A bauble was originally a stick with a weight attached, used in weighing a child's toy, but especially the mock symbol of office carried by a court jester. This fool's bauble was a baton terminating in a figure of Folly with cap and bells, and sometimes having a bladder fastened to the other end. Subsequently it became a term for anything trivial or childishly folly.

More recently the term means a virtually worthless decorative object.

A Marotte is a prop stick or scepter with a carved head on it. The word is borrowed from the French, where it signifies either a fool's (literal) bauble, or a fad/craze.

Typically carried by a jester or harlequin, the miniature head will often reflect the costume of the jester who carries it. Modern marottes typically have music boxes or other machinery built into the head. Older marottes may utilize swivel heads with bells. In the children's TV series Rentaghost, the stick was referred to as a "Tiny Timothy". In Verdi's opera Rigoletto, the singer of the title-role - who is a jester - carries a marotte, which often has on it the faces of comedy and tragedy


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Patchwork Merchant Mercenaries had its humble beginnings as an idea of a few artisans and craftsmen who enjoy performing with live steel fighting. As well as a patchwork quilt tent canvas. Most had prior military experience hence the name.

 

Patchwork Merchant Mercenaries.

 

Vendertainers that brought many things to a show and are know for helping out where ever they can.

As well as being a place where the older hand made items could be found made by them and enjoyed by all.

We expanded over the years to become well known at what we do. Now we represent over 100 artisans and craftsman that are well known in their venues and some just starting out. Some of their works have been premiered in TV, stage and movies on a regular basis.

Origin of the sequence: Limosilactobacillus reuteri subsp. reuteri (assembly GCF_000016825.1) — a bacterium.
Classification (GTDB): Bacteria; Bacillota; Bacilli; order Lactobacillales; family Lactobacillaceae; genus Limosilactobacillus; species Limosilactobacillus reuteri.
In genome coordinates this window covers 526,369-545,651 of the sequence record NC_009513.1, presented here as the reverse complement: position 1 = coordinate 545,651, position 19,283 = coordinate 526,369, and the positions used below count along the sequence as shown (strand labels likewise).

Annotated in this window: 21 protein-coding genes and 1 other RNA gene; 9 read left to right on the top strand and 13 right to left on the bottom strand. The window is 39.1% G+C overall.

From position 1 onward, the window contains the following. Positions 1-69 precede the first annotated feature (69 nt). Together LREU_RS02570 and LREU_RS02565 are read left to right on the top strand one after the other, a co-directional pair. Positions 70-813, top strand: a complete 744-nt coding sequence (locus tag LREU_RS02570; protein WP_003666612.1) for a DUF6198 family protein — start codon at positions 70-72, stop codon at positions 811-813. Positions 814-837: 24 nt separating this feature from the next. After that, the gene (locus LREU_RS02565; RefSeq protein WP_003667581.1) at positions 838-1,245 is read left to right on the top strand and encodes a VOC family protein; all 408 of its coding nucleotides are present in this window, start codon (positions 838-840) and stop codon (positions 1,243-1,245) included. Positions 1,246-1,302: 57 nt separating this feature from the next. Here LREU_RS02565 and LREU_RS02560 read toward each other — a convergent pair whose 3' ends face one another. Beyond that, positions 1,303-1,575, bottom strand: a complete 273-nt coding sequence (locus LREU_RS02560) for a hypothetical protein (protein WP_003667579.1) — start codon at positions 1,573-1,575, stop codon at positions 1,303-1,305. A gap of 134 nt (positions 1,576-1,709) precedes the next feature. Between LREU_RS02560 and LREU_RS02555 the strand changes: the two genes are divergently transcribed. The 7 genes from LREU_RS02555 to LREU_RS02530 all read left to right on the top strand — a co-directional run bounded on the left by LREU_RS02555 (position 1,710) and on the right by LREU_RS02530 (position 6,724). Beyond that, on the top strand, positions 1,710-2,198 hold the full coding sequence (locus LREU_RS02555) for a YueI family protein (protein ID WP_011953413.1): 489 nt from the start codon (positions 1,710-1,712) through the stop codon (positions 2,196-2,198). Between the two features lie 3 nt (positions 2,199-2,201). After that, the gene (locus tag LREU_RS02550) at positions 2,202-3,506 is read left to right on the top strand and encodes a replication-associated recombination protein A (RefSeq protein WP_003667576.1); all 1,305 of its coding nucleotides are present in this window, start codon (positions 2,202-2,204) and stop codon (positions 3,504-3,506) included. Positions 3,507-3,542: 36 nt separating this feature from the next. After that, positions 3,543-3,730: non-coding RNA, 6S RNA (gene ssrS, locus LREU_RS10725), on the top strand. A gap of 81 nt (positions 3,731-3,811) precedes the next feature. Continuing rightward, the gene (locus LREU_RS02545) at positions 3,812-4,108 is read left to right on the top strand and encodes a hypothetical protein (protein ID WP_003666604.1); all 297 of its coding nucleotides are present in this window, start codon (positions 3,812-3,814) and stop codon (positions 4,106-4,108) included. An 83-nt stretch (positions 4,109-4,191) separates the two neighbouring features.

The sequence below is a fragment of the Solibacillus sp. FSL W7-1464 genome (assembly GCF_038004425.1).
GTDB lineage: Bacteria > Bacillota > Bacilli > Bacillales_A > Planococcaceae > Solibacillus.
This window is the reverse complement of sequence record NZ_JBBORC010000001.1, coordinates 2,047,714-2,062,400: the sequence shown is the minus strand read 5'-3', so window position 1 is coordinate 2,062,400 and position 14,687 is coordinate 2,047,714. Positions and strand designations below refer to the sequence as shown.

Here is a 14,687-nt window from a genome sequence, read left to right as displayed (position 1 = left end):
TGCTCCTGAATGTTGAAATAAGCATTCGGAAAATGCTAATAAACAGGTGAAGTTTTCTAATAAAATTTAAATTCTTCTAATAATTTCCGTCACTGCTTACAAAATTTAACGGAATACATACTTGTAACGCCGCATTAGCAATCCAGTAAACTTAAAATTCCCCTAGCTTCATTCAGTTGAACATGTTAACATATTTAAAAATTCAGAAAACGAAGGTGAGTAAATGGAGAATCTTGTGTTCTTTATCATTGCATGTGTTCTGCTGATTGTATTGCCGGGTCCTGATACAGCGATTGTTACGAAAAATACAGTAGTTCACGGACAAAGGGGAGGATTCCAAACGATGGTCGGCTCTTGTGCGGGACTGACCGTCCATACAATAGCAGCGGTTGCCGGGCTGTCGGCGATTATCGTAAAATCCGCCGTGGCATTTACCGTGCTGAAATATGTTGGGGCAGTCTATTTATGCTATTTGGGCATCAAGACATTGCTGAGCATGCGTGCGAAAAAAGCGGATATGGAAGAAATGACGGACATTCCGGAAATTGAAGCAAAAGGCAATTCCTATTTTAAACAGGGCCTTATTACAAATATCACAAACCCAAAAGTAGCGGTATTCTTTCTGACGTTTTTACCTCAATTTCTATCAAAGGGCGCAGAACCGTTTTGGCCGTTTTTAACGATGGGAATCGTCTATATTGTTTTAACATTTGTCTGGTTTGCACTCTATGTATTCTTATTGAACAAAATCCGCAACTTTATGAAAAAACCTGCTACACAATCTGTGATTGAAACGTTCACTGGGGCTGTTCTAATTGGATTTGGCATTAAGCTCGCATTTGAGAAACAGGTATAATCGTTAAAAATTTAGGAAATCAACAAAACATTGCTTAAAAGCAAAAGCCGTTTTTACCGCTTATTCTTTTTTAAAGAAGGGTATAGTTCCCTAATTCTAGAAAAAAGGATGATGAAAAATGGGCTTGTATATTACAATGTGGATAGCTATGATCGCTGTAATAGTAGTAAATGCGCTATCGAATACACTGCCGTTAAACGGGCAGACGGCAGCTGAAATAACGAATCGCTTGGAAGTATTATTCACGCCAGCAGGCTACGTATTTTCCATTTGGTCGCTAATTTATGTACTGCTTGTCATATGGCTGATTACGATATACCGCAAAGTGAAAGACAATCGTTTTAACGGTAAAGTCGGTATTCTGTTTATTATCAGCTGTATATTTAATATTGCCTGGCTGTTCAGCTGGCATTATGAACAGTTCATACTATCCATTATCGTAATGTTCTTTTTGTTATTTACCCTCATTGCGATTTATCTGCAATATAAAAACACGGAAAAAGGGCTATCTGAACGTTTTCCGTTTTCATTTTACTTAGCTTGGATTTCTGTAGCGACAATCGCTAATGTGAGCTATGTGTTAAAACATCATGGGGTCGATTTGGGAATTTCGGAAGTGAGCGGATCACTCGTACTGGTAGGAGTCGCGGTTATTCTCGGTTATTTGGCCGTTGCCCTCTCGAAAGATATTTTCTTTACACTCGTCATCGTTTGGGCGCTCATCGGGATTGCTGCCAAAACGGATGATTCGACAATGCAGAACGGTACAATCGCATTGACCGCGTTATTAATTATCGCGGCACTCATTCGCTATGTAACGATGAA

Specializing in Medieval, Goth , Stage Film, BDFSM and Practitioner.

Patchwork Merchant Mercenaries a Dept of, Ask For IT was started by artists and former military veterans, and sword fighters, representing over 100 artisans, one who made his living traveling from fair to festival vending medieval wares. The majority of his customers are re-enactors, SCAdians and the like, looking to build their kit with period clothing, feast gear, adornments, etc.

Likewise, it is typical for these history-lovers to peruse the tent (aka mobile store front) and, upon finding something that pleases the eye, ask "Is this period?"

A deceitful query!! This is not a yes or no question. One must have a damn good understanding of European history (at least) from the fall of Rome to the mid-1600's to properly answer. Taking into account, also, the culture in which the querent is dressed is vitally important. You see, though it may be well within medieval period, it would be strange to see a Viking wearing a Caftan...or is it?

After a festival's time of answering weighty questions such as these, I'd sleep like a log! Only a mad man could possibly remember the place and time for each piece of kitchen ware, weaponry, cloth, and chain within a span of 1,000 years!! Surely there must be an easier way, a place where he could post all this knowledge...

Traveling Within The World is meant to be such a place. A place for all of these artists to keep in touch and directly interact with their fellow geeks and re-enactment hobbyists, their clientele.

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